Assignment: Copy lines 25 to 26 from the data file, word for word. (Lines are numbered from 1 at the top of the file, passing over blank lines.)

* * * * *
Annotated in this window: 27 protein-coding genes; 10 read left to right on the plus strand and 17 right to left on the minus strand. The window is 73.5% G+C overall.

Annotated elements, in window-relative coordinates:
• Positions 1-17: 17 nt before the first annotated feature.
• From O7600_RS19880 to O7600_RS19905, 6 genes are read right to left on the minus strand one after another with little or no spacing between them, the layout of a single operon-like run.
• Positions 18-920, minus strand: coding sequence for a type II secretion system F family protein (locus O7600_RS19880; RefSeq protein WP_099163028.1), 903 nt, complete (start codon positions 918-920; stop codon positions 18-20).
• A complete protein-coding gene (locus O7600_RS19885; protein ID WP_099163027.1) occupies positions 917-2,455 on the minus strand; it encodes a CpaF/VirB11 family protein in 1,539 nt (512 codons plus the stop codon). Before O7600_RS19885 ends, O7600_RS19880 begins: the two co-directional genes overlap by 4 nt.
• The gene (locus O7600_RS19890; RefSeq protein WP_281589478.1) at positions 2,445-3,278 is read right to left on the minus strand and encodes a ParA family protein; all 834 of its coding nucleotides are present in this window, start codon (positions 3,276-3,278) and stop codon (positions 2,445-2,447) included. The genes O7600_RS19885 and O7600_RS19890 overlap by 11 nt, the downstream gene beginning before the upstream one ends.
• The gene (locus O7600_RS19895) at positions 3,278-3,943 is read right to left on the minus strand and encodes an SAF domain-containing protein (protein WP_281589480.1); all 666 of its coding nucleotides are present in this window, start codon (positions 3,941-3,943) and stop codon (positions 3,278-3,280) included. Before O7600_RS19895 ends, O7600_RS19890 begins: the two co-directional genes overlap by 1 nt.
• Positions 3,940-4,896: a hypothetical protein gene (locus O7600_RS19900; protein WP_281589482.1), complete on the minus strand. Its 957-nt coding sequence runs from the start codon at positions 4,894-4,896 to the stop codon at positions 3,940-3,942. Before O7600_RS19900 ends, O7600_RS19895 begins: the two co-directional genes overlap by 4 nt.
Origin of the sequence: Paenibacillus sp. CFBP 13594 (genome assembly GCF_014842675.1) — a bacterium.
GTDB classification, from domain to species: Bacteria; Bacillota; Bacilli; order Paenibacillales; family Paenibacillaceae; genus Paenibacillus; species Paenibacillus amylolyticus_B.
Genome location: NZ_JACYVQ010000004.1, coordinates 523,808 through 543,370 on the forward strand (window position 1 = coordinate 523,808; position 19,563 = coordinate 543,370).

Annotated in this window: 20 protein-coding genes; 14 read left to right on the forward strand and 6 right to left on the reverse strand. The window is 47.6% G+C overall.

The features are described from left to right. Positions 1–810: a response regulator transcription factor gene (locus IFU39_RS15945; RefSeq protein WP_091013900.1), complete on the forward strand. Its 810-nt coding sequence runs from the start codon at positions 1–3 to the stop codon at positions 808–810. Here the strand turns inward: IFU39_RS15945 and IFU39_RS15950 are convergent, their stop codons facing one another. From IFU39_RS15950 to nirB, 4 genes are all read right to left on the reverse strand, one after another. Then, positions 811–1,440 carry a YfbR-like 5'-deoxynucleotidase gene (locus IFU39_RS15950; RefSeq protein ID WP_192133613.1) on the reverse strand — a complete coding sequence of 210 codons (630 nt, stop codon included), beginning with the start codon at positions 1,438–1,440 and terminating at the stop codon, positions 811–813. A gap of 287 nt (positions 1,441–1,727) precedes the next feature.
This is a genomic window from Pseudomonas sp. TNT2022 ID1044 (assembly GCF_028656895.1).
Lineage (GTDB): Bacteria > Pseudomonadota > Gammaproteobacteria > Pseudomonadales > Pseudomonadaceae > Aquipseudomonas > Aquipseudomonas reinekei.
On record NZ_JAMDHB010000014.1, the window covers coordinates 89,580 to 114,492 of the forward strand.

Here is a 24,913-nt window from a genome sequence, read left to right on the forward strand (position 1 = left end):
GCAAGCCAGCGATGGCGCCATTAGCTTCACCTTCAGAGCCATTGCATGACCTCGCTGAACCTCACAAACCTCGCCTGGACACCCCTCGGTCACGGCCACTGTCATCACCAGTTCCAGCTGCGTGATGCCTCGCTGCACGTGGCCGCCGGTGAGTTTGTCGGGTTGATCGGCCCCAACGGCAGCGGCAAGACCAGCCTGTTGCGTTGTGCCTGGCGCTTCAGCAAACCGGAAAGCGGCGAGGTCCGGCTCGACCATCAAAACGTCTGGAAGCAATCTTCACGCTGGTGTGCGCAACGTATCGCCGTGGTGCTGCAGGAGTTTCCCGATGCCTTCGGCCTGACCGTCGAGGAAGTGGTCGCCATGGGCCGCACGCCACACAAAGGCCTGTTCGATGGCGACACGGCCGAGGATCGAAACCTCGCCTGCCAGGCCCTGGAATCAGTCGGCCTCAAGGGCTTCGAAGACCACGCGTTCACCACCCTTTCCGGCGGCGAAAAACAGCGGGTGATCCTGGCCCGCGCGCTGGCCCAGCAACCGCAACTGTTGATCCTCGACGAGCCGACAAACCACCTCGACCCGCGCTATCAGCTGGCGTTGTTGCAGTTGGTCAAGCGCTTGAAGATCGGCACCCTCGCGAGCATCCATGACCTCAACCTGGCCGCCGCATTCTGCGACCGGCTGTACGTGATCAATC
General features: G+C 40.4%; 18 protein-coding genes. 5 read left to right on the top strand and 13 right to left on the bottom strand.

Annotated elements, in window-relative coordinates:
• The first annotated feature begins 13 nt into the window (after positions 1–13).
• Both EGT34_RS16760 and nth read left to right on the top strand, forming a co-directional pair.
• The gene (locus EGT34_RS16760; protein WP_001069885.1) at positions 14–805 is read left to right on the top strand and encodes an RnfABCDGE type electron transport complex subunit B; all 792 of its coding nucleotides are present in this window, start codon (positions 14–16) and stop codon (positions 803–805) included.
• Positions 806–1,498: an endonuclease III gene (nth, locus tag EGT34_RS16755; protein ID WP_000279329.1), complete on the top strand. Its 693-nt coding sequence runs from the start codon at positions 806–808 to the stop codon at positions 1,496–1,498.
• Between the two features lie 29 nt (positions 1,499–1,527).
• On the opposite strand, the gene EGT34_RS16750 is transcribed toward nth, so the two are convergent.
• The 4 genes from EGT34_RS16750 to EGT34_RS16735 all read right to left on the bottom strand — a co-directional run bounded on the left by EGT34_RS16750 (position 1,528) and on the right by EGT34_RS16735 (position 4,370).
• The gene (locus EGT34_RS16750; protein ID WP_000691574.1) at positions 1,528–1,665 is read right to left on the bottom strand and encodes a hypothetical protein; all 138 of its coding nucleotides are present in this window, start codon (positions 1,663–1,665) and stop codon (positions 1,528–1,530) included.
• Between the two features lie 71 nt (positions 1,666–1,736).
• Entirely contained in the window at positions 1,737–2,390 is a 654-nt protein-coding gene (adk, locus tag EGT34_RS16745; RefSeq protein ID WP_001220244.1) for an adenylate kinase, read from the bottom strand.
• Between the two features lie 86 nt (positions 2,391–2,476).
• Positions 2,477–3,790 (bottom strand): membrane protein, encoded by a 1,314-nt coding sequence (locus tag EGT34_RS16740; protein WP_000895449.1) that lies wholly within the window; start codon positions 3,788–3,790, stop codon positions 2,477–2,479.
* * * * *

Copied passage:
• Positions 806–1,498: an endonuclease III gene (nth, locus tag EGT34_RS16755; protein ID WP_000279329.1), complete on the top strand. Its 693-nt coding sequence runs from the start codon at positions 806–808 to the stop codon at positions 1,496–1,498.
• Between the two features lie 29 nt (positions 1,499–1,527).